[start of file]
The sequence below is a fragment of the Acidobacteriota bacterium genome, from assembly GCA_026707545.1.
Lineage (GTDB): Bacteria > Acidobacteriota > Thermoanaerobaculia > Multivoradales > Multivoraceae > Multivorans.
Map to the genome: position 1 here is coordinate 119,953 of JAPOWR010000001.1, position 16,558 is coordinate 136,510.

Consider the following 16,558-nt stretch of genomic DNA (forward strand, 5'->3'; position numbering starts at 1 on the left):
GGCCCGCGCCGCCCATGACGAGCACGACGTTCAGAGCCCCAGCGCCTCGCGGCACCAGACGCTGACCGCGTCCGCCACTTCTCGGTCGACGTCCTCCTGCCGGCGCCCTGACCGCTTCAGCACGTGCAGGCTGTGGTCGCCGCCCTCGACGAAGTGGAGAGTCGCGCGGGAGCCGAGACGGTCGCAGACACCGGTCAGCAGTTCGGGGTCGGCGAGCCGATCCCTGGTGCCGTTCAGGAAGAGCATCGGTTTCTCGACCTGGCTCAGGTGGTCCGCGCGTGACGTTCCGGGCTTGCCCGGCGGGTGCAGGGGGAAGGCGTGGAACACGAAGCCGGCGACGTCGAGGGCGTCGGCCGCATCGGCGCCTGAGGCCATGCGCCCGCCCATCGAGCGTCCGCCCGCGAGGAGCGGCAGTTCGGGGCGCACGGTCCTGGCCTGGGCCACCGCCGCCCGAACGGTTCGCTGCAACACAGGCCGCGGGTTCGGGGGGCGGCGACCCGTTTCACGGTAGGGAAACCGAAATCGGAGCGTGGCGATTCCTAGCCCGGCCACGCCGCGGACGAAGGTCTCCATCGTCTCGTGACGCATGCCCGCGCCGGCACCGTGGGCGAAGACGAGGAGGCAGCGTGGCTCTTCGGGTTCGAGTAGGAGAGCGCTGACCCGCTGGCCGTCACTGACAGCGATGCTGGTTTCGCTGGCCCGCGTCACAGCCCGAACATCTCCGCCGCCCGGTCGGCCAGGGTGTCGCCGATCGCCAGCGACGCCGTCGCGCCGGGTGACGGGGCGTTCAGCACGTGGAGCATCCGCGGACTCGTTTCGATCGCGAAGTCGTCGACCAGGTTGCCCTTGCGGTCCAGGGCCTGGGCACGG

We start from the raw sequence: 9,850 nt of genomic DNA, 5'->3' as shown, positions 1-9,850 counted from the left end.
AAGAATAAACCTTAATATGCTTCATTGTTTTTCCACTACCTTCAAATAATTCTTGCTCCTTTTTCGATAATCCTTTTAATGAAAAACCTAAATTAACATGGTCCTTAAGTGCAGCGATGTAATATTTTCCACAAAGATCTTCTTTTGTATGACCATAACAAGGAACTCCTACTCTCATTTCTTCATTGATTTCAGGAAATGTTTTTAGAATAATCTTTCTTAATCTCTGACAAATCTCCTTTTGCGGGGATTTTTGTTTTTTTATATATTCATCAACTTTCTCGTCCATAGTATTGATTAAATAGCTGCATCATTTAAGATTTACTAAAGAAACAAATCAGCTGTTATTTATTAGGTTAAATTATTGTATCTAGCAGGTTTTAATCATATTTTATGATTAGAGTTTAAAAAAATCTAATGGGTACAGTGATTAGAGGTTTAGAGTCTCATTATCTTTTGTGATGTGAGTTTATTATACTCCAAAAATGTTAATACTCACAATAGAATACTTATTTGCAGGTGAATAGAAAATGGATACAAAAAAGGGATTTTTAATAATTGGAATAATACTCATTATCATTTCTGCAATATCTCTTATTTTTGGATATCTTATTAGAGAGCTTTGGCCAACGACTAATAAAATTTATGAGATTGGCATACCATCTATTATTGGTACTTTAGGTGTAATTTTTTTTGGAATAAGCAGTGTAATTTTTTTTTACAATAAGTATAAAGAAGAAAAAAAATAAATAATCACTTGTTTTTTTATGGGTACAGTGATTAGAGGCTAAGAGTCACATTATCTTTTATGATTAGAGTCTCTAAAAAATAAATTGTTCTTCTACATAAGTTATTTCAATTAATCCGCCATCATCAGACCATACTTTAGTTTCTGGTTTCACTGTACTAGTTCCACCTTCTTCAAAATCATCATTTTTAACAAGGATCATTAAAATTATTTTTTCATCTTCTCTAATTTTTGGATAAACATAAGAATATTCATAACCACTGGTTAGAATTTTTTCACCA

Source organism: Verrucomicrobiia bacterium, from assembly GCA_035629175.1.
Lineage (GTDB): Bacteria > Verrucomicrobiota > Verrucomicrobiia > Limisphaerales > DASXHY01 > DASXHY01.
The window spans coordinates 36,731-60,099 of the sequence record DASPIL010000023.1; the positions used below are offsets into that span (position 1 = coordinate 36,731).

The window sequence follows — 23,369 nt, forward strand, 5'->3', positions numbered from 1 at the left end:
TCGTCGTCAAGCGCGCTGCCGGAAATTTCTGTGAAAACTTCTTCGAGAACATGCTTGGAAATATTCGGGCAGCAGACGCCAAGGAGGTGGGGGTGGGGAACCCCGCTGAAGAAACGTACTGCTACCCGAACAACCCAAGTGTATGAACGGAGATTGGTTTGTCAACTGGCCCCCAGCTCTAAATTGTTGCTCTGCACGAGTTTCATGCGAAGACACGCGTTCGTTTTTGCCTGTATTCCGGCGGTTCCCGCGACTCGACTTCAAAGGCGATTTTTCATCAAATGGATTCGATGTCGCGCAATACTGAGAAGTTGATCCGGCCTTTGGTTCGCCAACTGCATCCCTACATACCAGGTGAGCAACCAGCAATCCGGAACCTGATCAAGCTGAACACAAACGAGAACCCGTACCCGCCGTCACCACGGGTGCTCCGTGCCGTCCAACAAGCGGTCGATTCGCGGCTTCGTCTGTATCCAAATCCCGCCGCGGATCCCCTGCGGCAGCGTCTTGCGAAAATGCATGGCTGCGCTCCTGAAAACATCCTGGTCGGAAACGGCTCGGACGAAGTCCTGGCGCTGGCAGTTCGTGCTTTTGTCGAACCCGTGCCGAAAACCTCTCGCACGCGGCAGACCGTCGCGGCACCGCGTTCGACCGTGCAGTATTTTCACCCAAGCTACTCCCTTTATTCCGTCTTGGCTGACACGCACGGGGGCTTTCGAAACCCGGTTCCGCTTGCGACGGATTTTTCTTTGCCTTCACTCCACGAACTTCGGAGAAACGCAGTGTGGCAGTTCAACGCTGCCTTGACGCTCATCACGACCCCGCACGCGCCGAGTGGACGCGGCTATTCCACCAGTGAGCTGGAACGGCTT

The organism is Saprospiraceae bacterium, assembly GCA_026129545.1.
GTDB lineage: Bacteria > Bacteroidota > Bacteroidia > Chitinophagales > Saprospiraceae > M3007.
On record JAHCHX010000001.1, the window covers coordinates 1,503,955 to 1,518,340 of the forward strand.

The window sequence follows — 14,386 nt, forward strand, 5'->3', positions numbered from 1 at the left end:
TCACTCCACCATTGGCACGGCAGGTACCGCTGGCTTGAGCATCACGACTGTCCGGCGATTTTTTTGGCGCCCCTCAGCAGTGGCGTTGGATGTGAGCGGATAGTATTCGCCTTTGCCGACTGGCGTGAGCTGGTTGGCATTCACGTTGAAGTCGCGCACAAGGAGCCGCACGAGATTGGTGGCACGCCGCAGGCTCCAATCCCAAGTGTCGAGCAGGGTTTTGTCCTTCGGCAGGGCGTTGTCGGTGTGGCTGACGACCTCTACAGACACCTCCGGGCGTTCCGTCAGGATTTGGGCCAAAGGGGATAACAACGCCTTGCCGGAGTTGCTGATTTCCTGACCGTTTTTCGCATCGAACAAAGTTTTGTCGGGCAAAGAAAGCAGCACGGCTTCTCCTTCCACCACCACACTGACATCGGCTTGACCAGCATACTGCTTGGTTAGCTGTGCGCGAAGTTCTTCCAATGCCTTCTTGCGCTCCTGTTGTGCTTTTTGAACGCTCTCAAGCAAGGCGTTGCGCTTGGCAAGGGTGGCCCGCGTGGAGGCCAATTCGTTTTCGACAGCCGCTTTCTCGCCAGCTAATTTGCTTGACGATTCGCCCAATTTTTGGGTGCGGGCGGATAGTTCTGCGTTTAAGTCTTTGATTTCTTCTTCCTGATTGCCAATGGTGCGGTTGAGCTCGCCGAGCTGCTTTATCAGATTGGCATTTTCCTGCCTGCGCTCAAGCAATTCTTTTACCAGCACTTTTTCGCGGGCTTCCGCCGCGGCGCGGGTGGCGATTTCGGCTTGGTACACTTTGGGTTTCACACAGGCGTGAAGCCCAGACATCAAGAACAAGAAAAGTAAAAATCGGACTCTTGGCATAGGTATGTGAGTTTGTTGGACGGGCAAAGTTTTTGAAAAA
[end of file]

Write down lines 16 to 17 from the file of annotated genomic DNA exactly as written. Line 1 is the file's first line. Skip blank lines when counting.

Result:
The window sequence follows — 14,386 nt, forward strand, 5'->3', positions numbered from 1 at the left end:
TCACTCCACCATTGGCACGGCAGGTACCGCTGGCTTGAGCATCACGACTGTCCGGCGATTTTTTTGGCGCCCCTCAGCAGTGGCGTTGGATGTGAGCGGATAGTATTCGCCTTTGCCGACTGGCGTGAGCTGGTTGGCATTCACGTTGAAGTCGCGCACAAGGAGCCGCACGAGATTGGTGGCACGCCGCAGGCTCCAATCCCAAGTGTCGAGCAGGGTTTTGTCCTTCGGCAGGGCGTTGTCGGTGTGGCTGACGACCTCTACAGACACCTCCGGGCGTTCCGTCAGGATTTGGGCCAAAGGGGATAACAACGCCTTGCCGGAGTTGCTGATTTCCTGACCGTTTTTCGCATCGAACAAAGTTTTGTCGGGCAAAGAAAGCAGCACGGCTTCTCCTTCCACCACCACACTGACATCGGCTTGACCAGCATACTGCTTGGTTAGCTGTGCGCGAAGTTCTTCCAATGCCTTCTTGCGCTCCTGTTGTGCTTTTTGAACGCTCTCAAGCAAGGCGTTGCGCTTGGCAAGGGTGGCCCGCGTGGAGGCCAATTCGTTTTCGACAGCCGCTTTCTCGCCAGCTAATTTGCTTGACGATTCGCCCAATTTTTGGGTGCGGGCGGATAGTTCTGCGTTTAAGTCTTTGATTTCTTCTTCCTGATTGCCAATGGTGCGGTTGAGCTCGCCGAGCTGCTTTATCAGATTGGCATTTTCCTGCCTGCGCTCAAGCAATTCTTTTACCAGCACTTTTTCGCGGGCTTCCGCCGCGGCGCGGGTGGCGATTTCGGCTTGGTACACTTTGGGTTTCACACAGGCGTGAAGCCCAGACATCAAGAACAAGAAAAGTAAAAATCGGACTCTTGGCATAGGTATGTGAGTTTGTTGGACGGGCAAAGTTTTTGAAAAA